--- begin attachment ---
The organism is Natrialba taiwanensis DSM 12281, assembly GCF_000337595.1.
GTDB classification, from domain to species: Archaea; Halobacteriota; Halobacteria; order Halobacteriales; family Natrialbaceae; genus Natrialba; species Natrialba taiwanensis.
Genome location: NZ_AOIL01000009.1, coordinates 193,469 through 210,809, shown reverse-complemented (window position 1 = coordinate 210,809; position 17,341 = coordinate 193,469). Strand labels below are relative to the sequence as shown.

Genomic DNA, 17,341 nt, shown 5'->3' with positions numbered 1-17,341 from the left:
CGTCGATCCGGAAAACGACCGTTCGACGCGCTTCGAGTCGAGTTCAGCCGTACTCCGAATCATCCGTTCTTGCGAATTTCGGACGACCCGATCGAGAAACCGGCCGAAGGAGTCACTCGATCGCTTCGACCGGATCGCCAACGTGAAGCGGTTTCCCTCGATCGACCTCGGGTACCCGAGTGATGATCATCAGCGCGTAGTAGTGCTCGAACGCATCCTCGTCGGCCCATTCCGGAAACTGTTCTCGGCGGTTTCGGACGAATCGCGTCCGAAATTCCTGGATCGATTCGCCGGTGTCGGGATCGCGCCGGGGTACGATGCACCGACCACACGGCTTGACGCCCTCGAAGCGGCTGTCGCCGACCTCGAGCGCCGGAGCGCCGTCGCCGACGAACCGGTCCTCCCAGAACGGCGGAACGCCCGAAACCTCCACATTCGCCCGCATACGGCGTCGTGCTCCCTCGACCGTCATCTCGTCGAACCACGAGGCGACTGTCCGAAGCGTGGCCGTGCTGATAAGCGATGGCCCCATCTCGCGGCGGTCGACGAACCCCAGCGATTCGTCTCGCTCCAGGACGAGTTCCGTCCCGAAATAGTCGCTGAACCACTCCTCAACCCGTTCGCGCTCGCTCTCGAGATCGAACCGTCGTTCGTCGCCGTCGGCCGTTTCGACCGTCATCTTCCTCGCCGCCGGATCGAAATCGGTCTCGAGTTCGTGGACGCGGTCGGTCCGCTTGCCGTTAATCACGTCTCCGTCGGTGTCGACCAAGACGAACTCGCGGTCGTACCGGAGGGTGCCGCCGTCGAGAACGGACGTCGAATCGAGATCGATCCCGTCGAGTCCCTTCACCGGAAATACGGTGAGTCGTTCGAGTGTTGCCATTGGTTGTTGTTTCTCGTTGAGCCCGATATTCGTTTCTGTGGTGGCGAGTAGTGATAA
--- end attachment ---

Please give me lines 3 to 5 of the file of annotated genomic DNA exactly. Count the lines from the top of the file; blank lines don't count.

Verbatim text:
Genome location: NZ_AOIL01000009.1, coordinates 193,469 through 210,809, shown reverse-complemented (window position 1 = coordinate 210,809; position 17,341 = coordinate 193,469). Strand labels below are relative to the sequence as shown.

Genomic DNA, 17,341 nt, shown 5'->3' with positions numbered 1-17,341 from the left:
CGTCGATCCGGAAAACGACCGTTCGACGCGCTTCGAGTCGAGTTCAGCCGTACTCCGAATCATCCGTTCTTGCGAATTTCGGACGACCCGATCGAGAAACCGGCCGAAGGAGTCACTCGATCGCTTCGACCGGATCGCCAACGTGAAGCGGTTTCCCTCGATCGACCTCGGGTACCCGAGTGATGATCATCAGCGCGTAGTAGTGCTCGAACGCATCCTCGTCGGCCCATTCCGGAAACTGTTCTCGGCGGTTTCGGACGAATCGCGTCCGAAATTCCTGGATCGATTCGCCGGTGTCGGGATCGCGCCGGGGTACGATGCACCGACCACACGGCTTGACGCCCTCGAAGCGGCTGTCGCCGACCTCGAGCGCCGGAGCGCCGTCGCCGACGAACCGGTCCTCCCAGAACGGCGGAACGCCCGAAACCTCCACATTCGCCCGCATACGGCGTCGTGCTCCCTCGACCGTCATCTCGTCGAACCACGAGGCGACTGTCCGAAGCGTGGCCGTGCTGATAAGCGATGGCCCCATCTCGCGGCGGTCGACGAACCCCAGCGATTCGTCTCGCTCCAGGACGAGTTCCGTCCCGAAATAGTCGCTGAACCACTCCTCAACCCGTTCGCGCTCGCTCTCGAGATCGAACCGTCGTTCGTCGCCGTCGGCCGTTTCGACCGTCATCTTCCTCGCCGCCGGATCGAAATCGGTCTCGAGTTCGTGGACGCGGTCGGTCCGCTTGCCGTTAATCACGTCTCCGTCGGTGTCGACCAAGACGAACTCGCGGTCGTACCGGAGGGTGCCGCCGTCGAGAACGGACGTCGAATCGAGATCGATCCCGTCGAGTCCCTTCACCGGAAATACGGTGAGTCGTTCGAGTGTTGCCATTGGTTGTTGTTTCTCGTTGAGCCCGATATTCGTTTCTGTGGTGGCGAGTAGTGATAA